x Abu Dhabi, UAEFriday 21 July 2017

Abu Dhabi's economy revs up for the Grand Prix

Businesses in the capital are gearing up for a weekend of roaring trade as tens of thousands of visitors descend on Abu Dhabi for the Formula One Grand Prix.

The 22-carat gold-plated, diamond-encrusted miniature F1 car that Style Gallery is selling for Dh175,000. Lee Hoagland / The National
The 22-carat gold-plated, diamond-encrusted miniature F1 car that Style Gallery is selling for Dh175,000. Lee Hoagland / The National

Businesses in the capital are gearing up for a weekend of roaring trade as tens of thousands of visitors descend on Abu Dhabi for the Formula One Grand Prix.

Style Gallery, a jewellery store at Emirates Palace, has commissioned Amorelli in Lebanon to make a 22-carat gold-plated, diamond-encrusted miniature F1 car to sell at its shop in the hotel. A bejewelled model automobile has become an annual Abu Dhabi F1 tradition. This is the third.

"Every year is different. Last year we made one with rubies," said Ahmed Abou El Anin, a sales assistant at Style Gallery.

With a price tag of Dh175,000 (US$47,645), this year's model sports black diamonds on the wheels and a strip of white diamonds running along the chassis.

Ordered three months ago, it arrived on Tuesday and is on display alongside a gold-plated and rock crystal ship, a diamond-encrusted horse and a replica of the Sheikh Zayed Mosque.

The shop reported a 30 per cent rise in sales during the F1 weekend last year and is expecting the same again this month.

"Every year, we expect more sales because there are so many customers, so many guests come from all over the world," said Mr El Anin. "[The spending] is different from client to client. Prices start from $800 up to $100,000. The palace has been full since yesterday. [But customers even come] from other hotels. Everyone likes Emirates Palace."

Over on Yas Island, where the race is taking place, hotels are bursting at the seams. InterContinental Hotels Group (IHG) has two properties there, Crowne Plaza Yas Island and Staybridge Suites.

"Yas Island is increasingly popular throughout the year with a number of new attractions for guests, but Formula One is certainly when activity hits a peak," said Ignace Bauwens, IHG's vice president of operations for Near East and Africa.

"Both the hotels will benefit from the hub of activity that Yas Island becomes, with revenue generated by external guests as well as those staying at the hotels."

Small business owners such as Fathiya Ahmed, who owns Heritage for Henna, are also banking on the F1 weekend to boost sales.

This weekend, Ms Ahmed expects to double the number of customers who normally visit her kiosk at the entrance of Ferrari World on Yas Island.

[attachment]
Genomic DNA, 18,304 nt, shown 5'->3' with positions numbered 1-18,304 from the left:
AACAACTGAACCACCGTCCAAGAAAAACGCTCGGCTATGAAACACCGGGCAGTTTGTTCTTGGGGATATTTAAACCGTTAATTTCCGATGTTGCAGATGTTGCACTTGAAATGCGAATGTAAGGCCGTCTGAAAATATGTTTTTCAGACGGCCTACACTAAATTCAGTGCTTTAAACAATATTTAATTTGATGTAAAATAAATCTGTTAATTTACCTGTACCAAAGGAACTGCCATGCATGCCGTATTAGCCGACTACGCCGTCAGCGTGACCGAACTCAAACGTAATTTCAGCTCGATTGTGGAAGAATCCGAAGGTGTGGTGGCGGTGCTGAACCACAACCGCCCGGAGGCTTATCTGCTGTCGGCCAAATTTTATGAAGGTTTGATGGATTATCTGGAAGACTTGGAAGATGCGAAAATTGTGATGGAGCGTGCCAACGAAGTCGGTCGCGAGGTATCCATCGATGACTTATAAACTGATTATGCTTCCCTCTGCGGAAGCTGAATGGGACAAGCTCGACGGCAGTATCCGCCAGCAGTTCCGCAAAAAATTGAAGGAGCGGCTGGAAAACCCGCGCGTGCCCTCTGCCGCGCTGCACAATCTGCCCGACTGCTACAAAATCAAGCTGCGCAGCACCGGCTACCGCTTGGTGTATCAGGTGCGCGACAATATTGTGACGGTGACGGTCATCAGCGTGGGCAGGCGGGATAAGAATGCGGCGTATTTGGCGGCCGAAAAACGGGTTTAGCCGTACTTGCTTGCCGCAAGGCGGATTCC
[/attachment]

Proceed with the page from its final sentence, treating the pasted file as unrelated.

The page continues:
"During F1, I see 30 to 50 people at my kiosk," says Ms Ahmed, who started Heritage for Henna in 2003. On quieter days, she says 11 to 20 people line up to get their hands decorated with henna.

Ms Ahmed has also created a special offer to celebrate the F1 weekend and will be giving her Ferrari World customers one session free for two sessions bought.

Other businesses, including airlines and phone companies, are promoting their brands by linking their products to the F1 extravaganza.

Etihad Airways, the title sponsor of the race, will make a low fly pass just minutes before the chequered flag starts the drivers' engines roaring.

One of the airline's A340s will be painted in F1 livery and the Etihad brand will be plastered all over the race track for the three days.

"You will see the Etihad branding prominently," said Peter Baumgartner, the chief commercial officer at the airline. "Every corner, every camera angle, everything that's broadcast for the race."

The airline will also have retail stands around the racetrack selling F1 and Etihad-branded merchandise, and will entertain 350 guests in the paddock.

The mobile phone company du announced it would continue its partnership with the Red Bull Racing team, which will participate in the event.

Osman Sultan, du's chief executive, said: "F1 is a major sporting event and it is something the telecoms sector considers because it is a good opportunity to have lots of visitors and exposure to brands. We can interact with customers on a daily basis and have our brand exposed."

But at Abu Dhabi's Madinat Zayed Gold Souk, retailers said they were not putting on any promotions to coincide with the F1.

Muhammad Amin who works at his family's business, Al Safin Jewellery, said he expected a slight increase in customers visiting his shop in the evenings after the day's racing had finished.

"The people come mostly from Europe," said Mr Amin. "They buy small diamonds and 18-carat jewellery. We never thought to do any promotions linked to the F1. But now you have given me the idea, maybe in the future we will."

* Additional reporting by Sananda Sahoo, David Black, Triska Hamid, Rory Jones and Gillian Duncan

lgutcher@thenational.ae